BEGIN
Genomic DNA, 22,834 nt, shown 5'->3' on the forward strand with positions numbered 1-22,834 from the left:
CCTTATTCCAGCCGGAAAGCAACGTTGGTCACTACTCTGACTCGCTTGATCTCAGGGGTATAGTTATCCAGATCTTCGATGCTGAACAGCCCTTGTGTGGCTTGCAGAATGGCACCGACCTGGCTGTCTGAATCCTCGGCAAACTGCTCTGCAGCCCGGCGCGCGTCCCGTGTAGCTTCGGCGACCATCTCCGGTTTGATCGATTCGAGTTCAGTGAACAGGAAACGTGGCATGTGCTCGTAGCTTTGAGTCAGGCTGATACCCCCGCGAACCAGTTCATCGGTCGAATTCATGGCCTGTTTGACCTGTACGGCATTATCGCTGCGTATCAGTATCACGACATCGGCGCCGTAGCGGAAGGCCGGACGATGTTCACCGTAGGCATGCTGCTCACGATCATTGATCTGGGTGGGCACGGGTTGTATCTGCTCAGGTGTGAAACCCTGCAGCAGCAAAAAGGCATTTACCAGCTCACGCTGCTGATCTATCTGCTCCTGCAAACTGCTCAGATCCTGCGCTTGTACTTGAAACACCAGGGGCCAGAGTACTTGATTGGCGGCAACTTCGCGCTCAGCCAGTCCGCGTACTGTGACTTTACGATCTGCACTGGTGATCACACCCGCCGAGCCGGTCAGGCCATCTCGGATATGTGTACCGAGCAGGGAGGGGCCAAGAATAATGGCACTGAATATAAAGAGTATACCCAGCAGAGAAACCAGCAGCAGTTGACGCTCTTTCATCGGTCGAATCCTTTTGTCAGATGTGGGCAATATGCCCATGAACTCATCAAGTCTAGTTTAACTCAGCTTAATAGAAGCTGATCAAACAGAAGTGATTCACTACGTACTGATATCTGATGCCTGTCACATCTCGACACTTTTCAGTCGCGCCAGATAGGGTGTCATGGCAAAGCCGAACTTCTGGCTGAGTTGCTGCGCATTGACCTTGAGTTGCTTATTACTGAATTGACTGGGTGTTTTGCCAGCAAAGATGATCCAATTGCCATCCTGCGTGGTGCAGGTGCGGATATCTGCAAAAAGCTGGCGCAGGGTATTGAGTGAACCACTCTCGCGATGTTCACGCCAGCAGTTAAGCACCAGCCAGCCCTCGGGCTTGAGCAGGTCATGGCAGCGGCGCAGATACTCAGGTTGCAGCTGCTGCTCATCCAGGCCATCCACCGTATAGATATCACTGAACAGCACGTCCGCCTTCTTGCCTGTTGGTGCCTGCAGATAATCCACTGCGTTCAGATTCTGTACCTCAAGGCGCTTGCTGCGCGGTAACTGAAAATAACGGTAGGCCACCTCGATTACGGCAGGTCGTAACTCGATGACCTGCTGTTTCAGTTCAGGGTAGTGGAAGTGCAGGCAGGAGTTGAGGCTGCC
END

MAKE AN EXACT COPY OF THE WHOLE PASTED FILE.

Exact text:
Genomic DNA, 22,834 nt, shown 5'->3' on the forward strand with positions numbered 1-22,834 from the left:
CCTTATTCCAGCCGGAAAGCAACGTTGGTCACTACTCTGACTCGCTTGATCTCAGGGGTATAGTTATCCAGATCTTCGATGCTGAACAGCCCTTGTGTGGCTTGCAGAATGGCACCGACCTGGCTGTCTGAATCCTCGGCAAACTGCTCTGCAGCCCGGCGCGCGTCCCGTGTAGCTTCGGCGACCATCTCCGGTTTGATCGATTCGAGTTCAGTGAACAGGAAACGTGGCATGTGCTCGTAGCTTTGAGTCAGGCTGATACCCCCGCGAACCAGTTCATCGGTCGAATTCATGGCCTGTTTGACCTGTACGGCATTATCGCTGCGTATCAGTATCACGACATCGGCGCCGTAGCGGAAGGCCGGACGATGTTCACCGTAGGCATGCTGCTCACGATCATTGATCTGGGTGGGCACGGGTTGTATCTGCTCAGGTGTGAAACCCTGCAGCAGCAAAAAGGCATTTACCAGCTCACGCTGCTGATCTATCTGCTCCTGCAAACTGCTCAGATCCTGCGCTTGTACTTGAAACACCAGGGGCCAGAGTACTTGATTGGCGGCAACTTCGCGCTCAGCCAGTCCGCGTACTGTGACTTTACGATCTGCACTGGTGATCACACCCGCCGAGCCGGTCAGGCCATCTCGGATATGTGTACCGAGCAGGGAGGGGCCAAGAATAATGGCACTGAATATAAAGAGTATACCCAGCAGAGAAACCAGCAGCAGTTGACGCTCTTTCATCGGTCGAATCCTTTTGTCAGATGTGGGCAATATGCCCATGAACTCATCAAGTCTAGTTTAACTCAGCTTAATAGAAGCTGATCAAACAGAAGTGATTCACTACGTACTGATATCTGATGCCTGTCACATCTCGACACTTTTCAGTCGCGCCAGATAGGGTGTCATGGCAAAGCCGAACTTCTGGCTGAGTTGCTGCGCATTGACCTTGAGTTGCTTATTACTGAATTGACTGGGTGTTTTGCCAGCAAAGATGATCCAATTGCCATCCTGCGTGGTGCAGGTGCGGATATCTGCAAAAAGCTGGCGCAGGGTATTGAGTGAACCACTCTCGCGATGTTCACGCCAGCAGTTAAGCACCAGCCAGCCCTCGGGCTTGAGCAGGTCATGGCAGCGGCGCAGATACTCAGGTTGCAGCTGCTGCTCATCCAGGCCATCCACCGTATAGATATCACTGAACAGCACGTCCGCCTTCTTGCCTGTTGGTGCCTGCAGATAATCCACTGCGTTCAGATTCTGTACCTCAAGGCGCTTGCTGCGCGGTAACTGAAAATAACGGTAGGCCACCTCGATTACGGCAGGTCGTAACTCGATGACCTGCTGTTTCAGTTCAGGGTAGTGGAAGTGCAGGCAGGAGTTGAGGCTGCC